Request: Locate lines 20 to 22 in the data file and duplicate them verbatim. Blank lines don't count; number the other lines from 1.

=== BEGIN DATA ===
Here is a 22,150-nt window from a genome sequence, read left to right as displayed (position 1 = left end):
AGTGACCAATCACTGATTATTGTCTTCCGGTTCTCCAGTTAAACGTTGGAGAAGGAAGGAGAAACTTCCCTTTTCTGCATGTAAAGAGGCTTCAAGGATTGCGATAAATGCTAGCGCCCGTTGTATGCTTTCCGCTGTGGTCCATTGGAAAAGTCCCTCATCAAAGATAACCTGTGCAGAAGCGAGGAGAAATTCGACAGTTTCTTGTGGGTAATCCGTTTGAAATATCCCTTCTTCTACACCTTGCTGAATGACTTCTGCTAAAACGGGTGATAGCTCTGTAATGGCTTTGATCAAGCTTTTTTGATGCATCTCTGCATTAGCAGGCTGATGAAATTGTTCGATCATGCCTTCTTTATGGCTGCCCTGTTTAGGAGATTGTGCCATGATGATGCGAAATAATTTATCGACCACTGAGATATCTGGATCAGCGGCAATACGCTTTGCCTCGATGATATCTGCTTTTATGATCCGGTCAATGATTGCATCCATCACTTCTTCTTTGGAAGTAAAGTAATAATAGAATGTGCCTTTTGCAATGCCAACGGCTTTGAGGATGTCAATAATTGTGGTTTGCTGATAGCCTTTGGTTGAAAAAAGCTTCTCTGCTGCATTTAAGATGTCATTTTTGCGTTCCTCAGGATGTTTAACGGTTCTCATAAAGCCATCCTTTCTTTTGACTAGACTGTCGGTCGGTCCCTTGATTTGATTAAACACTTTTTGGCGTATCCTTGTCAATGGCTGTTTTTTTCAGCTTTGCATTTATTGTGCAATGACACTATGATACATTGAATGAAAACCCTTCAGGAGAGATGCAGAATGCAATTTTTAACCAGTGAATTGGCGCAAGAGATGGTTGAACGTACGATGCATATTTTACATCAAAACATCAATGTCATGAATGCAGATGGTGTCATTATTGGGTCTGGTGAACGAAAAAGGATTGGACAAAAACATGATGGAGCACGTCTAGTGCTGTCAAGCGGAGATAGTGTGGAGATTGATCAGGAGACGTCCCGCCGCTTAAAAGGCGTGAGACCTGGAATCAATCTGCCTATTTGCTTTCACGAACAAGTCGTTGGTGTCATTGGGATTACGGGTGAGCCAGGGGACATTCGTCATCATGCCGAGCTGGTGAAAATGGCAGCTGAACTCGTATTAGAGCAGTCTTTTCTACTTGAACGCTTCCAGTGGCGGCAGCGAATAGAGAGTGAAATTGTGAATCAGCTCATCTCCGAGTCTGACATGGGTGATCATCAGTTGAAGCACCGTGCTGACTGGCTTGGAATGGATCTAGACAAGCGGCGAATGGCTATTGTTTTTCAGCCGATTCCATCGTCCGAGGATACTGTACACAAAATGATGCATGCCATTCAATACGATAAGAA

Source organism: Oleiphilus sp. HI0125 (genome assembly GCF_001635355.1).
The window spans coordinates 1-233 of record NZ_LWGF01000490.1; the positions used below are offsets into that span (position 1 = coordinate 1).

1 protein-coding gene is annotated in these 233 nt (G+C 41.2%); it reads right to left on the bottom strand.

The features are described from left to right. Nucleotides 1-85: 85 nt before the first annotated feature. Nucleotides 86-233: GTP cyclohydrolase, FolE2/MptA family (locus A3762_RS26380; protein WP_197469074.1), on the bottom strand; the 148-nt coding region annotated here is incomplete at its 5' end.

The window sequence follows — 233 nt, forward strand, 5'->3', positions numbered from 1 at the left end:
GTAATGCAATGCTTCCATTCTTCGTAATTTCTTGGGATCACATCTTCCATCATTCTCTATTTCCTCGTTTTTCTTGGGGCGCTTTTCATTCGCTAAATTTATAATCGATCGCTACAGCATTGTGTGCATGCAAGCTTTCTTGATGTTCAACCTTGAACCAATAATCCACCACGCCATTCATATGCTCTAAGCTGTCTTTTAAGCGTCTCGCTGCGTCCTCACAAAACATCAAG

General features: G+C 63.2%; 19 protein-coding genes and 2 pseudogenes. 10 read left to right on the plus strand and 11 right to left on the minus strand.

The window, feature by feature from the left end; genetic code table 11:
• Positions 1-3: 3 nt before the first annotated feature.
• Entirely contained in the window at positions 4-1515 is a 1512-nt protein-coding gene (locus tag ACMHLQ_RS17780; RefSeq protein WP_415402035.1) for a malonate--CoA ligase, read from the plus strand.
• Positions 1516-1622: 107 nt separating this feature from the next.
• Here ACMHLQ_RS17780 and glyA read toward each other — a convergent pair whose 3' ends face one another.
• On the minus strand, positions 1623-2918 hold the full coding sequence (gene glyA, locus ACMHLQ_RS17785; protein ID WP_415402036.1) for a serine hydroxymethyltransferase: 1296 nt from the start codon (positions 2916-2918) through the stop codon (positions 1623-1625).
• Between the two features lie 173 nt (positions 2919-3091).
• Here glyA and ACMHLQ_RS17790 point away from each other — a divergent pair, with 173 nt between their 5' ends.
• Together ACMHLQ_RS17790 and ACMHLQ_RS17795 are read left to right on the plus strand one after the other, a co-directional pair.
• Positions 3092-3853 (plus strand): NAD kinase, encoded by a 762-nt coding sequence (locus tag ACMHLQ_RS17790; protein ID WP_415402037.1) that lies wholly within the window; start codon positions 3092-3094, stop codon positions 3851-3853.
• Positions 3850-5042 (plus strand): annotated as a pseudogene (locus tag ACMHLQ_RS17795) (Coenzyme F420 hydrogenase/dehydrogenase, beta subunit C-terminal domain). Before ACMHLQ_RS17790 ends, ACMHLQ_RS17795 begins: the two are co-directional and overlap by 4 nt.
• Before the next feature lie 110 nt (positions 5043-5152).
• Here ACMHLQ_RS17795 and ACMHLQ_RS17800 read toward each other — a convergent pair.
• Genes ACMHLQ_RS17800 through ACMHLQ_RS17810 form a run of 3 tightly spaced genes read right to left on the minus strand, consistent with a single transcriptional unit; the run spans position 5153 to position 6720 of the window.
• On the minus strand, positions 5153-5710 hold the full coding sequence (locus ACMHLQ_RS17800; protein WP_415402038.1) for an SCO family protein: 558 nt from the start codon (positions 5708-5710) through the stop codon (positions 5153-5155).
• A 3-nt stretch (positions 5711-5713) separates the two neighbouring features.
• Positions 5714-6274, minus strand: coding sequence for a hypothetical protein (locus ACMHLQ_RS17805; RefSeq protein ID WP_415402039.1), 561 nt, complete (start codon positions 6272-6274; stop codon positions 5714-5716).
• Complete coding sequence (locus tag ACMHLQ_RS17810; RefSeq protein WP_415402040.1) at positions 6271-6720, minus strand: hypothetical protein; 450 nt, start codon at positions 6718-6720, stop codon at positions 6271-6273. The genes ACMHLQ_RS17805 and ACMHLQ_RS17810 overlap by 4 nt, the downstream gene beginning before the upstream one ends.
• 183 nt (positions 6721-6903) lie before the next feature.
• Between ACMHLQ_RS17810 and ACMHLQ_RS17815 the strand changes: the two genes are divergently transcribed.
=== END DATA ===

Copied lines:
• Positions 3850-5042 (plus strand): annotated as a pseudogene (locus tag ACMHLQ_RS17795) (Coenzyme F420 hydrogenase/dehydrogenase, beta subunit C-terminal domain). Before ACMHLQ_RS17790 ends, ACMHLQ_RS17795 begins: the two are co-directional and overlap by 4 nt.
• Before the next feature lie 110 nt (positions 5043-5152).
• Here ACMHLQ_RS17795 and ACMHLQ_RS17800 read toward each other — a convergent pair.